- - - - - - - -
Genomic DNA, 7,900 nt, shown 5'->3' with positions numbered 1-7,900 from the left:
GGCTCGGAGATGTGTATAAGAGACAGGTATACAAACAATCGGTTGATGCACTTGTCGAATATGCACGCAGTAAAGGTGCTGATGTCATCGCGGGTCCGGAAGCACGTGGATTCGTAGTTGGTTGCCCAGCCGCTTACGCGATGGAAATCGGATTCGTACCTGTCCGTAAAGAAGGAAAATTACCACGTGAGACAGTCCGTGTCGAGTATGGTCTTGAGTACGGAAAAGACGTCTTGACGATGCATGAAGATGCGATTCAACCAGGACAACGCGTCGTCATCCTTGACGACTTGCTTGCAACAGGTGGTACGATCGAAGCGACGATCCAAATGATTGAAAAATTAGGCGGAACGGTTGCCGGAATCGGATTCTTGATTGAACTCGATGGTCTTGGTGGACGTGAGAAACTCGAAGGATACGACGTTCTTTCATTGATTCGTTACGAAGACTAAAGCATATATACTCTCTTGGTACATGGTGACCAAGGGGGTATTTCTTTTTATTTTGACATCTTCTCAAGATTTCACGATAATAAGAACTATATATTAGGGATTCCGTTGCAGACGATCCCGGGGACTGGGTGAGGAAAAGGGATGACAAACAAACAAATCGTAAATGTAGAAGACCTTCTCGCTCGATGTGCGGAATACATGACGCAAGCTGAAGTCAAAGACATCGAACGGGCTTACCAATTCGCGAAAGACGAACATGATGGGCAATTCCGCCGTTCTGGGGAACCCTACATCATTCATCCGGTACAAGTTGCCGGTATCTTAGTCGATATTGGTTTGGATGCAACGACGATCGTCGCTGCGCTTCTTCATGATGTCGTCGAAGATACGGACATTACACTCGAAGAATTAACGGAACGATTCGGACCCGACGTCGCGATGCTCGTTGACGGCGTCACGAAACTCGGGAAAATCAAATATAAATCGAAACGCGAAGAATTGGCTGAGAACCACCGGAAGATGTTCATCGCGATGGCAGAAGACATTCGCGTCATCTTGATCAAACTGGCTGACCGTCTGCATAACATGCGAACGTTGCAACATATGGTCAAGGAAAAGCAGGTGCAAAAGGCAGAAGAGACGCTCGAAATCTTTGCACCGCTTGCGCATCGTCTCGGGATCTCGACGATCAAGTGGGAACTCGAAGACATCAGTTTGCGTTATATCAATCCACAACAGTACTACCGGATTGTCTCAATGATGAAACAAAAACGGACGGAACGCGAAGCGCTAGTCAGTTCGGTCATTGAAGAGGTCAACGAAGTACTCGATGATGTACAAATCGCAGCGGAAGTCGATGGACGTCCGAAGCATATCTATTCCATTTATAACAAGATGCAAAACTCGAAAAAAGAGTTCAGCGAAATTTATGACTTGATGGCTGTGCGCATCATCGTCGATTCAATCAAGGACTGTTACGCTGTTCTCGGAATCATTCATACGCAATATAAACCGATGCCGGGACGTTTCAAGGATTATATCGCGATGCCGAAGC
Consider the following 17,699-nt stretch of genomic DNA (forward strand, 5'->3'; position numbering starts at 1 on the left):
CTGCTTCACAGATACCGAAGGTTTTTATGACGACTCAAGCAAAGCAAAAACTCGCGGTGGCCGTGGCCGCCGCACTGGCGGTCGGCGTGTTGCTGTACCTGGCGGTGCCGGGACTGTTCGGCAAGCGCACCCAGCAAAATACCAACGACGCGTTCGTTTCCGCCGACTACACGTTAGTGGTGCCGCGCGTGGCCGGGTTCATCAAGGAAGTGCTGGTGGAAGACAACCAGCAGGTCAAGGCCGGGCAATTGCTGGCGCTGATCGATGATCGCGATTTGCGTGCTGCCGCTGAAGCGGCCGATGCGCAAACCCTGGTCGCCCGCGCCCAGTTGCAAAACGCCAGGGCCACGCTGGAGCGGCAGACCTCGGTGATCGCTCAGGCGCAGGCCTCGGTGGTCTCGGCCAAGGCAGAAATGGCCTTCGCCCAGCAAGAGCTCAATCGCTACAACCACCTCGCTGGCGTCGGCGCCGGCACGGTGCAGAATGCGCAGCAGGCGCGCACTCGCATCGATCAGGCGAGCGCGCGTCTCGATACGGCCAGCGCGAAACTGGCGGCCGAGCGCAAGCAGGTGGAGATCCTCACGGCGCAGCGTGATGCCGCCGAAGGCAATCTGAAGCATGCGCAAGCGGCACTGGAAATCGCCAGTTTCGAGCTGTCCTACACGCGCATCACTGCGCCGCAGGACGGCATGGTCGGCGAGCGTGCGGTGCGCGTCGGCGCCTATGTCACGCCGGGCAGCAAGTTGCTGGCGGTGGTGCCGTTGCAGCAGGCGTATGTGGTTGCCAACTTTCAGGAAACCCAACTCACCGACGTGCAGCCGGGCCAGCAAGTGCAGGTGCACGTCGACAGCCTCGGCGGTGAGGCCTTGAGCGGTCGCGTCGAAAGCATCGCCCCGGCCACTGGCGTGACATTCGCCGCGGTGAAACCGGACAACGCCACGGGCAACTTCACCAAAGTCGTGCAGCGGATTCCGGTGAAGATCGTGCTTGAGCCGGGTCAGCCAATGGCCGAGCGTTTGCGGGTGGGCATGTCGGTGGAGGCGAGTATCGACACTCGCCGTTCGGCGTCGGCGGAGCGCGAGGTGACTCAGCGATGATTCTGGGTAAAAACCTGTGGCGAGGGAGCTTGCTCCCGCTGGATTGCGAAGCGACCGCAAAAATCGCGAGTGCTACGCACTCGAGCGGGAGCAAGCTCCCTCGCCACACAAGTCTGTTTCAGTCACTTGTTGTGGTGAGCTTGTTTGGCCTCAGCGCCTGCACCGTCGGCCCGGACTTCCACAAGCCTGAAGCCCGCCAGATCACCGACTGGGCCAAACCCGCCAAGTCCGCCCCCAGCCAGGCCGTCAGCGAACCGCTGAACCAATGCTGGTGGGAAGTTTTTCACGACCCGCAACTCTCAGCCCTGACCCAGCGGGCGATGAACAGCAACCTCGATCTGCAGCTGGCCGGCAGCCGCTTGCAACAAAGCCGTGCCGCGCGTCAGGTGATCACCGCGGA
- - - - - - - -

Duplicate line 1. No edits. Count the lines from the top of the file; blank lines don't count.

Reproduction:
Genomic DNA, 7,900 nt, shown 5'->3' with positions numbered 1-7,900 from the left: